The same day, the U.S. Treasury Department announced the Treasury Climate Action Plan, which is directed by Executive Order 14008 and Treasury’s efforts to support adaptation and increase resilience of its facilities and operations to the impacts of climate change. Among other things, the plan establishes five priority action areas, including: (i) rebuilding stagnated programs and capabilities; (ii) addressing climate change vulnerabilities across Treasury operations; (iii) ensuring a climate-focused approach to managing Treasury’s real property portfolio footprint; (iv) enabling management to fully consider climate change realities; and (v) accounting for a financial investment approach appropriate to Treasury’s climate objectives. In addition to the priority areas, Treasury will utilize the data and science of climate change to adjust policies, programs, and activities in improving its resilience to climate risks and impacts, according to the announcement.

    Federal Issues Climate Climate-Related Financial Risks Federal Reserve Department of Treasury

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  • Delaware Chancery Court rules hotel corporation plaintiff failed to allege particular facts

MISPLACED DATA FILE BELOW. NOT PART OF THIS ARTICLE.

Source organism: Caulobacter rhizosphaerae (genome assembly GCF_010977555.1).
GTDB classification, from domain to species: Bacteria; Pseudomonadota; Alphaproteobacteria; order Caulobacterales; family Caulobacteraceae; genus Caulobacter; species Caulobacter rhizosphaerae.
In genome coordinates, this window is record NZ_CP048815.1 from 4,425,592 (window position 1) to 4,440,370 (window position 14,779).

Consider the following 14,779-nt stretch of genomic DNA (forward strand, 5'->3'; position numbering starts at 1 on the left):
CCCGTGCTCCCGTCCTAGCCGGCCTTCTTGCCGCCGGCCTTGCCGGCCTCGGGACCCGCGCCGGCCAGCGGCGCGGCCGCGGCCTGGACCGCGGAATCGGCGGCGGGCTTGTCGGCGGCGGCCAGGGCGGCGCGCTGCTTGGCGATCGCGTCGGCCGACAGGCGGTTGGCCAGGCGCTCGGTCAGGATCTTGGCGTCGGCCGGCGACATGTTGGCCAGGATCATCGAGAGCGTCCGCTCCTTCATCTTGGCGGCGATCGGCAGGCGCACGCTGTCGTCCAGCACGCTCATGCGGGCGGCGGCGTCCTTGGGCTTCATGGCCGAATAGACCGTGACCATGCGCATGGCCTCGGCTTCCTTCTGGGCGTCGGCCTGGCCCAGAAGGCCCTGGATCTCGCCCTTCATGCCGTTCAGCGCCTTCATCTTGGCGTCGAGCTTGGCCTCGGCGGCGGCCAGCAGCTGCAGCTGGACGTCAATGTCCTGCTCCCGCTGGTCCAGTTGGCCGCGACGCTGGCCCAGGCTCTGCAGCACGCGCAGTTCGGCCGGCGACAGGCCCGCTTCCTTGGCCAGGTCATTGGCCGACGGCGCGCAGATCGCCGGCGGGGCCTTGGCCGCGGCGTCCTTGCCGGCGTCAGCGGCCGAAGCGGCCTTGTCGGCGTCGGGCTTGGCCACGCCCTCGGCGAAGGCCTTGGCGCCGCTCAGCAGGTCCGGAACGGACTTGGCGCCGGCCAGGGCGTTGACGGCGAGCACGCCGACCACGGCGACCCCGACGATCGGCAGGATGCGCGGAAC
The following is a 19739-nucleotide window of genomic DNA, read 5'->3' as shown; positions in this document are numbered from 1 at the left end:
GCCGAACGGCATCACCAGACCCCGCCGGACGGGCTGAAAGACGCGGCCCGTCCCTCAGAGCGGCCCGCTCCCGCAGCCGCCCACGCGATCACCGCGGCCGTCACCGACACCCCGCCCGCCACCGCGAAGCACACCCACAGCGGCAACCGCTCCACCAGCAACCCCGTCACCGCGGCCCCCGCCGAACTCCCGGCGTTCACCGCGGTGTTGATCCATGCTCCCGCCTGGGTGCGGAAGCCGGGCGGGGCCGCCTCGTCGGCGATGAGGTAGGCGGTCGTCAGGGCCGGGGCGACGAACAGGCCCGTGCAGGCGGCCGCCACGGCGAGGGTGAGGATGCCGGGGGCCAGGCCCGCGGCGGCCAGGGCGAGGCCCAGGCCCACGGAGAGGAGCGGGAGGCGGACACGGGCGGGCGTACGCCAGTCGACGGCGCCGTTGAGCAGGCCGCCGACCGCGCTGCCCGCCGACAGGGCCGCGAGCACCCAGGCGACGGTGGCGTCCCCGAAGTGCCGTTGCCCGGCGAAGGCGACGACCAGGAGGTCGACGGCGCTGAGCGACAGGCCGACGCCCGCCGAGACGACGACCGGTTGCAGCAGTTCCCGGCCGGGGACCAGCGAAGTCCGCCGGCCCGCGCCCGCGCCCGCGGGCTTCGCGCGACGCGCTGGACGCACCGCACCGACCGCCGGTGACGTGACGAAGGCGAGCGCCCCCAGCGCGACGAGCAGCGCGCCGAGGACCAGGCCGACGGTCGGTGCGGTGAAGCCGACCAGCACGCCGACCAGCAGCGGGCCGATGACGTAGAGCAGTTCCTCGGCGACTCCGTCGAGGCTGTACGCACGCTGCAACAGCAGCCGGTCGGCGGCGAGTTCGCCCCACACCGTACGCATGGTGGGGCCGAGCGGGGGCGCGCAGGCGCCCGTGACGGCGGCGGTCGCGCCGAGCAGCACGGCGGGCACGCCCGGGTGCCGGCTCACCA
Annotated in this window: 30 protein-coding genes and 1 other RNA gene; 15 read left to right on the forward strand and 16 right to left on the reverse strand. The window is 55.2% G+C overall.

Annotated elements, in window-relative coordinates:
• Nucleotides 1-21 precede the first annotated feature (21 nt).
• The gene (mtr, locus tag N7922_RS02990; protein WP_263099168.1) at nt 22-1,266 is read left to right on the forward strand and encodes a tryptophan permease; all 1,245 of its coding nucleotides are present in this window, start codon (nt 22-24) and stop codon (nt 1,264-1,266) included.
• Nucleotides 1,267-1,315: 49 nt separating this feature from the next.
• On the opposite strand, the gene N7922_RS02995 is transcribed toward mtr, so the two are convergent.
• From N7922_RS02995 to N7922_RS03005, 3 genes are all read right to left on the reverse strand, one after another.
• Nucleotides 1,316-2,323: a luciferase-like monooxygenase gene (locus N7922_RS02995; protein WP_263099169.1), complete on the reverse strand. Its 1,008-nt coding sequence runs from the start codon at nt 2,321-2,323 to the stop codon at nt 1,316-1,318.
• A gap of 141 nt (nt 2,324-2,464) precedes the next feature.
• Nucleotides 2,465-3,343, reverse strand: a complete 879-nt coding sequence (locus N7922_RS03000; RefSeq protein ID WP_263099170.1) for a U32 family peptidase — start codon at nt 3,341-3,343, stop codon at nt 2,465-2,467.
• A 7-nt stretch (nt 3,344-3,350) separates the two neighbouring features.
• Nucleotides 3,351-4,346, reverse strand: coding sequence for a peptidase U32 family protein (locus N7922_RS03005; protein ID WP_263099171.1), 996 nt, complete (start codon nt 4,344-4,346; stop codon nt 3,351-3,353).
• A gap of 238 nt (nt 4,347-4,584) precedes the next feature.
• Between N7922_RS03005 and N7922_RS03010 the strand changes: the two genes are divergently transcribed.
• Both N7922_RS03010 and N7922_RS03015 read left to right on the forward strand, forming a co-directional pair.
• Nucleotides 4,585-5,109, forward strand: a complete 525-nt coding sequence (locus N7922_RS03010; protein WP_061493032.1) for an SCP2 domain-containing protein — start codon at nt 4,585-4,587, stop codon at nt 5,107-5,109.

On October 5, the Court of Chancery of the State of Delaware dismissed a stockholder derivative suit filed against directors of an international hotel corporation arising out of massive data breach. The court held that the plaintiff was not excused from making a demand on the board because he failed to show that the directors faced a substantial likelihood of liability on a non-exculpated claim.

    The data breach, which exposed the personal information of approximately 500 million customers, took place via the reservation database of a property company that the corporation had acquired two years prior. The plaintiff alleged that the directors breached their fiduciary duties by failing to adequately conduct due diligence of cybersecurity technology for the property company in the pre-acquisition time period. For the post-acquisition period, the plaintiff alleged that the defendants continued to operate the property company’s deficient systems, failed to timely disclose the data breach, and that the directors breached their duty of loyalty under In re Caremark Int’l Inc. Derivative Litigation, a 1996 Delaware Chancery Court decision establishing a standard for oversight liability for board members.